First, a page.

Seen as the queen of complications, the minute repeater was invented around 1750, in the days before electricity, so people could know the time in the dark. Today it seems as magical as ever.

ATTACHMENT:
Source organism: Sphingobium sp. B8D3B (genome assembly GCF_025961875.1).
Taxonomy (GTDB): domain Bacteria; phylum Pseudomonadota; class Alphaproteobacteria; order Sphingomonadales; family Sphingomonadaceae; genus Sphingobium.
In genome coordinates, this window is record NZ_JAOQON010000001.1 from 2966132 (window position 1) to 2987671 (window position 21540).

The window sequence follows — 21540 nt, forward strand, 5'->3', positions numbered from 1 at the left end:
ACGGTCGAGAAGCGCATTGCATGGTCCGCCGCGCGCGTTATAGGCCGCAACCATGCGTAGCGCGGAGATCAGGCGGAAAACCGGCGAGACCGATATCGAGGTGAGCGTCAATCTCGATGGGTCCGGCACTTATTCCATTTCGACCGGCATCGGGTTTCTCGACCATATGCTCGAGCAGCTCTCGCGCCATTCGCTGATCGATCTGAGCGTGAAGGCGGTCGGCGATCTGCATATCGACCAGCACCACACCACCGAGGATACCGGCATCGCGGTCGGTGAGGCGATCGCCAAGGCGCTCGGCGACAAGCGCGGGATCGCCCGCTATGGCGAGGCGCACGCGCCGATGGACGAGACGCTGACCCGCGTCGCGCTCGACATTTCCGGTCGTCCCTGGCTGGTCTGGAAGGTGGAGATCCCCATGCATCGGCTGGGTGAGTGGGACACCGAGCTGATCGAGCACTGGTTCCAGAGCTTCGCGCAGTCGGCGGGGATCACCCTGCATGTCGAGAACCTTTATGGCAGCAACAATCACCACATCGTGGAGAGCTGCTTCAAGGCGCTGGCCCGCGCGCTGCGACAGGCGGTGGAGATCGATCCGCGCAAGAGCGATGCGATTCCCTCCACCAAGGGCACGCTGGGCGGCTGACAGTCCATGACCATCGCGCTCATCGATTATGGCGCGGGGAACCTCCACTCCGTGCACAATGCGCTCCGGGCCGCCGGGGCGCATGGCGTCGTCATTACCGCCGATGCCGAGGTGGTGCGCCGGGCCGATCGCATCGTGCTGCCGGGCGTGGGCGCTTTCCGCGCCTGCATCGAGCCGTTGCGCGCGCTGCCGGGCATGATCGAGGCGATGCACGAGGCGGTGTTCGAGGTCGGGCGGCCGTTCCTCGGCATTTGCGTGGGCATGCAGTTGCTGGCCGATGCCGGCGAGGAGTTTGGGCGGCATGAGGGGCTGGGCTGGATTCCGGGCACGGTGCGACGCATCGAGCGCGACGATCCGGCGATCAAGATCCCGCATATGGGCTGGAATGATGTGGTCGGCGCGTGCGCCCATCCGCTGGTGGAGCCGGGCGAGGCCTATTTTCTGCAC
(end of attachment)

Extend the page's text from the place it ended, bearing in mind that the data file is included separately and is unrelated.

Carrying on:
Although more than 250 years old, the minute repeater is still considered the quintessence of fine watchmaking, and a special challenge for the rare watchmakers capable of crafting one. The basic idea is that it strikes the hours, quarters and minutes, but the "holy grail" is the quest for ever-better sound quality. Audemars Piguet took out three patents and worked for eight years to develop its new Royal Oak Concept, a true gem driven by a hand-wound movement with a minute repeater, a tourbillon and a column-wheel chronograph; the quality and timbre of its chime are in a class of their own. Girard-Perregaux too offers us pure poetry in the form of its Minute Repeater Tourbillon under Gold Bridges, having redesignedthe minute repeater to add a new dimension to the striking mechanism and thereby demonstrated once again its attachment to its origins dating back to 1791. At Bulgari, the Carillon Tourbillon's architectural case houses a manufacture calibre combining two complications: a tourbillon and a set of exceptionally harmonious gongs. At the 2014 Grand Prix d'Horlogerie de Genève, Hublot's Classic Fusion Tourbillon Cathedral Minute Repeater was voted Best Striking Watch for its very musical sound. And finally, Jaeger-LeCoultre's Master Grande Tradition Grande Complication in pink gold harmoniously teams an orbital tourbillon with sidereal time and a minute repeater with a rich, intense sound.